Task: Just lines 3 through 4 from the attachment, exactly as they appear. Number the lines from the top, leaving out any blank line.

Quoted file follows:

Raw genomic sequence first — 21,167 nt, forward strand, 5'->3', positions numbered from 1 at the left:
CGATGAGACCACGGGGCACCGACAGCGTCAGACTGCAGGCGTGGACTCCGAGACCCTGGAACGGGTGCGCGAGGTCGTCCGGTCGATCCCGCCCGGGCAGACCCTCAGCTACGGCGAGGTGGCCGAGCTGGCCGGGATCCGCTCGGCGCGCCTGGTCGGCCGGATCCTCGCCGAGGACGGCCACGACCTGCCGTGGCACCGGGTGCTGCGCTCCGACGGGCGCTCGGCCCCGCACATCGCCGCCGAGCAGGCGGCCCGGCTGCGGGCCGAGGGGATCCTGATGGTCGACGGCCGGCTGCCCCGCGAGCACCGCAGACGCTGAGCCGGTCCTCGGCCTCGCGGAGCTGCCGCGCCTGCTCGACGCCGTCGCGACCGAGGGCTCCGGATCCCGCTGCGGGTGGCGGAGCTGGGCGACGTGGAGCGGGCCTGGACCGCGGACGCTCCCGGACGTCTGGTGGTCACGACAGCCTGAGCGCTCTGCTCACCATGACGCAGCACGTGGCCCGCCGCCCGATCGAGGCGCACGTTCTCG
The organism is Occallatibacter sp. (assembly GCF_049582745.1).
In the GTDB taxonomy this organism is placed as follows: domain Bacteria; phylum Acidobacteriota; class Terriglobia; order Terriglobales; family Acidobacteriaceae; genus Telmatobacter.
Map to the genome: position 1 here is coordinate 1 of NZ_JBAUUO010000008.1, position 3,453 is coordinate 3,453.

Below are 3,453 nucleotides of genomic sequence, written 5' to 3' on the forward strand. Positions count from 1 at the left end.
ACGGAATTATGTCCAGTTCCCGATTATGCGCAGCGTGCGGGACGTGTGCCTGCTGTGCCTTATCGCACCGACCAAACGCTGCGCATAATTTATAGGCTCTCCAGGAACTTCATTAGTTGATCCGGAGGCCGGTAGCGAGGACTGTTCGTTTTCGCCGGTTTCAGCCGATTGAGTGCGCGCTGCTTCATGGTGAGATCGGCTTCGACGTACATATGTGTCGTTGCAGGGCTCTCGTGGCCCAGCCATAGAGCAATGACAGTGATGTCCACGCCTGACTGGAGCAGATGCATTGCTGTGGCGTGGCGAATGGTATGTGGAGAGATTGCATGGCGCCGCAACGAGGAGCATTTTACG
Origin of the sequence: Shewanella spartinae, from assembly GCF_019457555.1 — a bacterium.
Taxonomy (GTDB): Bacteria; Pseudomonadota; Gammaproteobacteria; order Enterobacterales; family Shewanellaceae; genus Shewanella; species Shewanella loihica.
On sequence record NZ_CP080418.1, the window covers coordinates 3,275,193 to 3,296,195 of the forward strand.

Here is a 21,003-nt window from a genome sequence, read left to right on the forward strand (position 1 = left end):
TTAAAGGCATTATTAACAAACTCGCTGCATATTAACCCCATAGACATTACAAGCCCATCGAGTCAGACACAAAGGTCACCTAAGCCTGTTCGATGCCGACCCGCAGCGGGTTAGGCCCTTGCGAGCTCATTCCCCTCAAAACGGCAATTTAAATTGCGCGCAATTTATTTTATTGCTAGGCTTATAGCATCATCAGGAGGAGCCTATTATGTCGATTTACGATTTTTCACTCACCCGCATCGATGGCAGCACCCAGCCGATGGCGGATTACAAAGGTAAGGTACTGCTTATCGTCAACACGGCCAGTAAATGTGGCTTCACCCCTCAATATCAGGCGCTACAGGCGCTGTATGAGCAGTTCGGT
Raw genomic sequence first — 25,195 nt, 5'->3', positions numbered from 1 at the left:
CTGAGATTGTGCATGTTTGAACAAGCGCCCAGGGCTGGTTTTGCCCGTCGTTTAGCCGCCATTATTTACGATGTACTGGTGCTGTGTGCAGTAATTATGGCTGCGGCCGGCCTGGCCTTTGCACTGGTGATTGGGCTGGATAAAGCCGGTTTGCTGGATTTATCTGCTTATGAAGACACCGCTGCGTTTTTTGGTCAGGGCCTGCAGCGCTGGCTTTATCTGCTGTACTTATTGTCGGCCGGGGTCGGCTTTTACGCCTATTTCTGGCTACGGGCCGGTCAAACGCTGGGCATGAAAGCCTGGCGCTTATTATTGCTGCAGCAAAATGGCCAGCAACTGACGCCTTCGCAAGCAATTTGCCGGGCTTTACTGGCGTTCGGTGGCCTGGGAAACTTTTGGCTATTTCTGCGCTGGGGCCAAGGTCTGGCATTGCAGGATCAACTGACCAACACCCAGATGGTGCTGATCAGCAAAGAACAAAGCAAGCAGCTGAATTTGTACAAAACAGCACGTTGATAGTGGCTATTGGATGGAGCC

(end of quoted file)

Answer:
The organism is Occallatibacter sp. (assembly GCF_049582745.1).
In the GTDB taxonomy this organism is placed as follows: domain Bacteria; phylum Acidobacteriota; class Terriglobia; order Terriglobales; family Acidobacteriaceae; genus Telmatobacter.